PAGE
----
"My country has beauty but there is an invisible layer of blood caked over everything. Most people cannot see it, but I have special eyes. Everywhere I look, I see red."
When trailers began popping up earlier this summer for Killing Season, I foolishly thought the film would get some manner of theatrical release. After all this was a film that featured respected actors Robert DeNiro & John Travolta in some sort of cat & mouse thriller. DeNiro's coming off an Oscar nomination for Silver Linings Playbook, & Travolta was arguably the best thing about last summer's Savages, so the newly rejuvinated actors seemed poised to headline a late summer thriller. Instead the film was scuttled onto home video this week, which can't possibly mean anything other than the film is a world class stinker, right? Read on to find out...
Opening with a ridiculously low-budget sequence that depicts the horrors of the Bosnian War of the mid-90s, Killing Season quickly jumps into the thick of its plot, wasting very little time. Kovac (Travolta) is a Serbian former solider who survived the conflict only to seek revenge against the Americans who intervened in the conflict and killed his men. One of these men is Benjamin Ford (DeNiro) who has exiled himself in the woods of the Appalachian Mountains.
When Ford's car breaks down on his way into town, Kovac appears out of nowhere and offers to help him fix the car. The two men hit it off and become fast friends, or so Ford thinks... The next morning when the men go out for what Ford thinks is some deer hunting, Kovac reveals his true intentions.
The film apparently first took shape as Shrapnel, and was supposed to be directed by John McTiernan and star Nicolas Cage instead of DeNiro; But rather than a Face/Off reunion from the director of Die Hard, we get the watered down version, from Mark Steven Johnson, the director of Ghost Rider. For the record, I don't think there's any way to make a good film from this material, but at least with Cage, the film would have been knowingly bad, even a guilty pleasure kind of thing that DeNiro can't quite pull off. It's borderline ridiculous to say something like this, but DeNiro is actually too serious an actor to realize he's playing scenes with obviously unintentional comedy. His early scenes with his co-star are ultimately disappointing because Travolta's ridiculous accent and spray-on hair makes it impossible for me to believe the filmmakers were ever trying to take this film seriously.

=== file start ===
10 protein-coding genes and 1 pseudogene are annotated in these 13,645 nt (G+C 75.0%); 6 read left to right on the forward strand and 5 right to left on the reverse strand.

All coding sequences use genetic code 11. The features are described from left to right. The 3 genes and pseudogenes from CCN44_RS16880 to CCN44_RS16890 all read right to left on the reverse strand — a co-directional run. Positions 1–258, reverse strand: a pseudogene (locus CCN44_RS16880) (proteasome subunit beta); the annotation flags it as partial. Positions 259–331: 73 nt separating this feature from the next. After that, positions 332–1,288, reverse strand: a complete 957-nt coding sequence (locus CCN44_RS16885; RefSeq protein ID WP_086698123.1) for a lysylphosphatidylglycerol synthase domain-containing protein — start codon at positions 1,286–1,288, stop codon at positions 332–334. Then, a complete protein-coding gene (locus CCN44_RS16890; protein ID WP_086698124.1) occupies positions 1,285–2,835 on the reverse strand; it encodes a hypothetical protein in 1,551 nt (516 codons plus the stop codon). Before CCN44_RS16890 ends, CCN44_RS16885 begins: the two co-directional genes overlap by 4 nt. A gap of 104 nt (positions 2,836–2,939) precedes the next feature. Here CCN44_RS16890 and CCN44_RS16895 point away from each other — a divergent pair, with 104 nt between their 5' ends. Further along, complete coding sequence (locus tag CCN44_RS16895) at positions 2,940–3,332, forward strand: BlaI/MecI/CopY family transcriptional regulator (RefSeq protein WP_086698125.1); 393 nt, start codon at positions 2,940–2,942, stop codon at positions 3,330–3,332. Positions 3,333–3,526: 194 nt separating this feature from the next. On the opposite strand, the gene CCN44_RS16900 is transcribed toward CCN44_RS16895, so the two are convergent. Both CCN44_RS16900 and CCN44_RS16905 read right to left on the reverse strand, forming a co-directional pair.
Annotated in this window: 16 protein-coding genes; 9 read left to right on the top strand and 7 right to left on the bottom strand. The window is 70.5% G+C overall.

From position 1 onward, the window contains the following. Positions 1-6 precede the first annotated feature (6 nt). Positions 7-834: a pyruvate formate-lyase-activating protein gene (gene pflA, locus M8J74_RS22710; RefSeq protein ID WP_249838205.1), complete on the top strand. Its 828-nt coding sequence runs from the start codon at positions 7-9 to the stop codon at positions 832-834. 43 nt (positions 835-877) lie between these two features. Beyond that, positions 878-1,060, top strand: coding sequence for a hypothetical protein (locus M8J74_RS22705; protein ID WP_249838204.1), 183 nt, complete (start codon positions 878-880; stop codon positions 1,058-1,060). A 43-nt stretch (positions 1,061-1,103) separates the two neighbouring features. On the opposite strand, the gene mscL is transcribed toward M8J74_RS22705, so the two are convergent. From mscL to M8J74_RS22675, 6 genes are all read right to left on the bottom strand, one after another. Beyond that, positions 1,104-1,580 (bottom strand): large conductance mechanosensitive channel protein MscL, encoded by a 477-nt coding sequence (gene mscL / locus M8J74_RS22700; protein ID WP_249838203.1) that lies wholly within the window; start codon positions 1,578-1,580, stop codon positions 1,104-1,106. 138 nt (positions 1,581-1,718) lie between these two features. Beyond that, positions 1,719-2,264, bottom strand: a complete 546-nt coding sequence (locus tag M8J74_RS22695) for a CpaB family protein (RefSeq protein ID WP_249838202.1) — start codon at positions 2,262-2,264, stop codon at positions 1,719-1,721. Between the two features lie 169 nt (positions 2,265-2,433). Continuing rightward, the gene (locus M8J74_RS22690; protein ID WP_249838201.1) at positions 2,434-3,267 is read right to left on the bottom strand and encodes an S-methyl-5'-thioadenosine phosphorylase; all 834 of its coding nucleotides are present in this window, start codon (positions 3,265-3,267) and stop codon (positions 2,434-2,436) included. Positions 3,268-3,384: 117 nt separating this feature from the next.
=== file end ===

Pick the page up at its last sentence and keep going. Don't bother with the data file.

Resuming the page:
The entire film is pure cinematic nonsense, meaning that having Kovac attempting to hunt Ford with a bow and arrow was done only to prolong his revenge plot to feature film length. Ford even challenges him by saying "why don't you just shoot me," and Kovac's reasons for not doing so are absurd even by film standards. Antagonists like Kovac exist only in the movies because their convoluted revenge plots seem designed to give the default protagonist a chance to gain an upper hand on their enemy.
By the time Ford is waterboarding Kovac with homemade lemonade, you'd be forgiven for throwing your hands up in despair and just abandoning the film altogether. This is the kind of film that's not above having close-ups of acclaimed actors with arrows being shot through their calves or cheeks. And please, don't even get me started on the most ridiculous metaphorical deer appearances this side of The Queen.
Both Travolta & DeNiro are magnetic screen actors when given proper material, but it almost goes without saying that they weren't given much to work with here. I can't help but marvel at how they even ended up in drivel like this in the first place. Travolta at least was on board when this seemed to be going for something that bordered on farce, and his performance, fortunately, still contains trace elements of that film. DeNiro on the other hand has almost no reason to appear in a film like this, especially coming off his best work in decades. This sort of thing is right in Nic Cage's paycheck cashing wheelhouse, but DeNiro, while never above appearing in a film for an easy payday, doesn't really seem to even be enjoying himself on screen.
It certainly doesn't help that the film's script by Snow White & The Huntsman writer Evan Daugherty, is riddled with plot contrivances and ham fisted dialogue. Ford is mocking Kovac's tendency to talk too much one minute, and then monologuing up a storm himself the next. Things just literally make no sense, such as the constant use of Johnny Cash's "Don't Take Your Guns To Town," which tells me that they either couldn't afford to pay for more than one Cash tune or wanted to get their money's worth after having paid for the rights to that one.
I wish I could tell you that Killing Season is worth your time to see these two cinematic heavyweights go toe-to-toe in grade-A schlock, but it can't settle on a tone long enough to make any of it worthwhile. Much like other abandoned Nic Cage projects, we can only lament at the camp classic that could have been, but as it stands now, Killing Season isn't even worth sitting through for fans of DeNiro or Travolta. After about the fifth power reversal, you might begin to think the film will never end, but mercifully it does, just not soon enough. Give this film a wide berth, it's not even worth the dollar and change you could get it for at a Redbox.
GO Rating: 1/5
[Photos via RottenTomatoes]